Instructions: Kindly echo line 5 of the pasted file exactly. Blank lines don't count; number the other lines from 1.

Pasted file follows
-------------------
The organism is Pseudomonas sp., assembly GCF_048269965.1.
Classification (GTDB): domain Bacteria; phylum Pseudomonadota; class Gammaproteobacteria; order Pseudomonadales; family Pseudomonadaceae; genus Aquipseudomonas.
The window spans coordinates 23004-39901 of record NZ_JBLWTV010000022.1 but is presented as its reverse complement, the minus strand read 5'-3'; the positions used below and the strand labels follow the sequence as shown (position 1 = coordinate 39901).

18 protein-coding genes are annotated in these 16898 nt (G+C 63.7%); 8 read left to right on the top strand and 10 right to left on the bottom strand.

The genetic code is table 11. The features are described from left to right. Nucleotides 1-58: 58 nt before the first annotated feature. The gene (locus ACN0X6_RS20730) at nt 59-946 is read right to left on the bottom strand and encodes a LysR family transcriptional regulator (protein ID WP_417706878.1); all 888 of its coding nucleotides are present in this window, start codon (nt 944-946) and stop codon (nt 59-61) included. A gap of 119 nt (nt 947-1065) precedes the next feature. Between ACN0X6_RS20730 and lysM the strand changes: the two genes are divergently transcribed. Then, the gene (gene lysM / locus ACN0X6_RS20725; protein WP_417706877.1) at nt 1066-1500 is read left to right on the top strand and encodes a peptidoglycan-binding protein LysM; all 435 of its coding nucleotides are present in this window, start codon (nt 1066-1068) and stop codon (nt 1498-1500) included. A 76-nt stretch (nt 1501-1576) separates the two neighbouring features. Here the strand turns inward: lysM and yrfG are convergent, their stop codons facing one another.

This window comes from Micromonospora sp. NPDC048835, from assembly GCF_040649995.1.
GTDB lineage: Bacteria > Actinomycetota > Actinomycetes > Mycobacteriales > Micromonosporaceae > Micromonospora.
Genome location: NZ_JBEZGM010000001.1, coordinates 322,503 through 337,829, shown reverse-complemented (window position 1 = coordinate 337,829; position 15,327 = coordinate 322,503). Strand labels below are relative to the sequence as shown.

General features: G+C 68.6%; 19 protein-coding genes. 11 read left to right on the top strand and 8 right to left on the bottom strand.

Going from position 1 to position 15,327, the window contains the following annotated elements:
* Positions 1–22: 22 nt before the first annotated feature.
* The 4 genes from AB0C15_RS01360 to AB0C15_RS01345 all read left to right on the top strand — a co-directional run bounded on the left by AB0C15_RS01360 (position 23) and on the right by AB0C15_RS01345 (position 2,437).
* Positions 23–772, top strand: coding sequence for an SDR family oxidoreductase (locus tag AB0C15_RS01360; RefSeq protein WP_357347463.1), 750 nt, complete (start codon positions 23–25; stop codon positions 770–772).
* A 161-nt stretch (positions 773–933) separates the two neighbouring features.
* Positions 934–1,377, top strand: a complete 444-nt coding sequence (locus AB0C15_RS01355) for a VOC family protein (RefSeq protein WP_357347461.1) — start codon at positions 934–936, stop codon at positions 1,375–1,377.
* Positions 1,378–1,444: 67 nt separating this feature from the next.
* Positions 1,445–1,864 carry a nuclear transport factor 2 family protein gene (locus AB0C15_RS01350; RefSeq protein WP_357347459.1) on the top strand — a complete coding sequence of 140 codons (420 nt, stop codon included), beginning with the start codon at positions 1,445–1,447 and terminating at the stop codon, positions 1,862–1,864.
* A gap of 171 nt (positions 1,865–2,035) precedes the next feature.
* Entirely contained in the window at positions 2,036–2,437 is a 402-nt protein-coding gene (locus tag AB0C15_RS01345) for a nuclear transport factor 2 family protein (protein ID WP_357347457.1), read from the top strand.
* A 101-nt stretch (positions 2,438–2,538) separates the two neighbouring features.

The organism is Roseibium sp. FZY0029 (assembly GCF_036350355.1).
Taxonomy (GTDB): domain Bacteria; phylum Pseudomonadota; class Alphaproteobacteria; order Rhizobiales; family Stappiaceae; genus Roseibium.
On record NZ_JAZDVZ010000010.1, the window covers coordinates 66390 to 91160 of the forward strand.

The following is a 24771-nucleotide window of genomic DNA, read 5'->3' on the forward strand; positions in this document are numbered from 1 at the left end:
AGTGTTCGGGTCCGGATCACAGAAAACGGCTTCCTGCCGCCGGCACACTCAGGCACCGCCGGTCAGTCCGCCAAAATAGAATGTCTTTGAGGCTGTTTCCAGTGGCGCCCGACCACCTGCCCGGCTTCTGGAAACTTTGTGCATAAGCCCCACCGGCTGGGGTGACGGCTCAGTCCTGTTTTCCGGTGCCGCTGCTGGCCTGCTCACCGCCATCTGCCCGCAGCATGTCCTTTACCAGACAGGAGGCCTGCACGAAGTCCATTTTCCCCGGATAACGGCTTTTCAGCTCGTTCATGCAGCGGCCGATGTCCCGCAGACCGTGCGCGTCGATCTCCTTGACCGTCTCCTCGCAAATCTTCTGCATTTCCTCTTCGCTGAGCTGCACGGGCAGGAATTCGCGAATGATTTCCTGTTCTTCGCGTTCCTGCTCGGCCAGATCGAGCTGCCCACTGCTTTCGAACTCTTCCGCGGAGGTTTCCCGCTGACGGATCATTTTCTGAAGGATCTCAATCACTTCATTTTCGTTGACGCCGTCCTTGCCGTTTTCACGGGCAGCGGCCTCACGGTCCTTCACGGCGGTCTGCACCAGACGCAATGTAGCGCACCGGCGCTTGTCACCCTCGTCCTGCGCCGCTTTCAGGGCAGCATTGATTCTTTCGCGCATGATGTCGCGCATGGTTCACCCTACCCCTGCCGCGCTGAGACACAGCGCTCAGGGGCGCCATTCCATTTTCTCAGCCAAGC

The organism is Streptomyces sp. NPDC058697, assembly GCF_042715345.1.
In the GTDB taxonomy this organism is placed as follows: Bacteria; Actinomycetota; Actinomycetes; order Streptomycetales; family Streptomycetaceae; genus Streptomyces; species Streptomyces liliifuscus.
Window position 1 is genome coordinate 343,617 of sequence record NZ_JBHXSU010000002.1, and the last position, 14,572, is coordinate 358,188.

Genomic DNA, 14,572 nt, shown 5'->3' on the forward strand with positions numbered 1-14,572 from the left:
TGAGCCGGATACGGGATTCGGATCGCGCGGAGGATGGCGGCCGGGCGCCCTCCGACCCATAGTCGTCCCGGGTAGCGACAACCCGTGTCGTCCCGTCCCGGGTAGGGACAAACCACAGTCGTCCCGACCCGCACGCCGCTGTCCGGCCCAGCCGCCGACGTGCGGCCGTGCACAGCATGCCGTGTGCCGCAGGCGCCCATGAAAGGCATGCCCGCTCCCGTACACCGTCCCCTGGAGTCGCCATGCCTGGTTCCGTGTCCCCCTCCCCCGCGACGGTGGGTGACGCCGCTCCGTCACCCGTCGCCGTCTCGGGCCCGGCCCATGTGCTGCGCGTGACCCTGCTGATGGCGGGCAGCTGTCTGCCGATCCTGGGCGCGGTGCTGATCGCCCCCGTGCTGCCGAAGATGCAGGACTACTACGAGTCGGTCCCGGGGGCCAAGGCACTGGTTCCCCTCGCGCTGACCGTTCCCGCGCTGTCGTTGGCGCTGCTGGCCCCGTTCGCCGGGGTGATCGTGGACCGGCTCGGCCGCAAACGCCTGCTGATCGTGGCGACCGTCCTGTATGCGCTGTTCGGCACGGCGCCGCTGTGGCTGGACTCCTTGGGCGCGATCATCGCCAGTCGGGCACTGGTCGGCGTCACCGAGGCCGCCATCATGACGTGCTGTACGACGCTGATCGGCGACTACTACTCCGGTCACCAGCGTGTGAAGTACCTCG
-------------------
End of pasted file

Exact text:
The genetic code is table 11. The features are described from left to right. Nucleotides 1-58: 58 nt before the first annotated feature. The gene (locus ACN0X6_RS20730) at nt 59-946 is read right to left on the bottom strand and encodes a LysR family transcriptional regulator (protein ID WP_417706878.1); all 888 of its coding nucleotides are present in this window, start codon (nt 944-946) and stop codon (nt 59-61) included. A gap of 119 nt (nt 947-1065) precedes the next feature. Between ACN0X6_RS20730 and lysM the strand changes: the two genes are divergently transcribed. Then, the gene (gene lysM / locus ACN0X6_RS20725; protein WP_417706877.1) at nt 1066-1500 is read left to right on the top strand and encodes a peptidoglycan-binding protein LysM; all 435 of its coding nucleotides are present in this window, start codon (nt 1066-1068) and stop codon (nt 1498-1500) included. A 76-nt stretch (nt 1501-1576) separates the two neighbouring features. Here the strand turns inward: lysM and yrfG are convergent, their stop codons facing one another.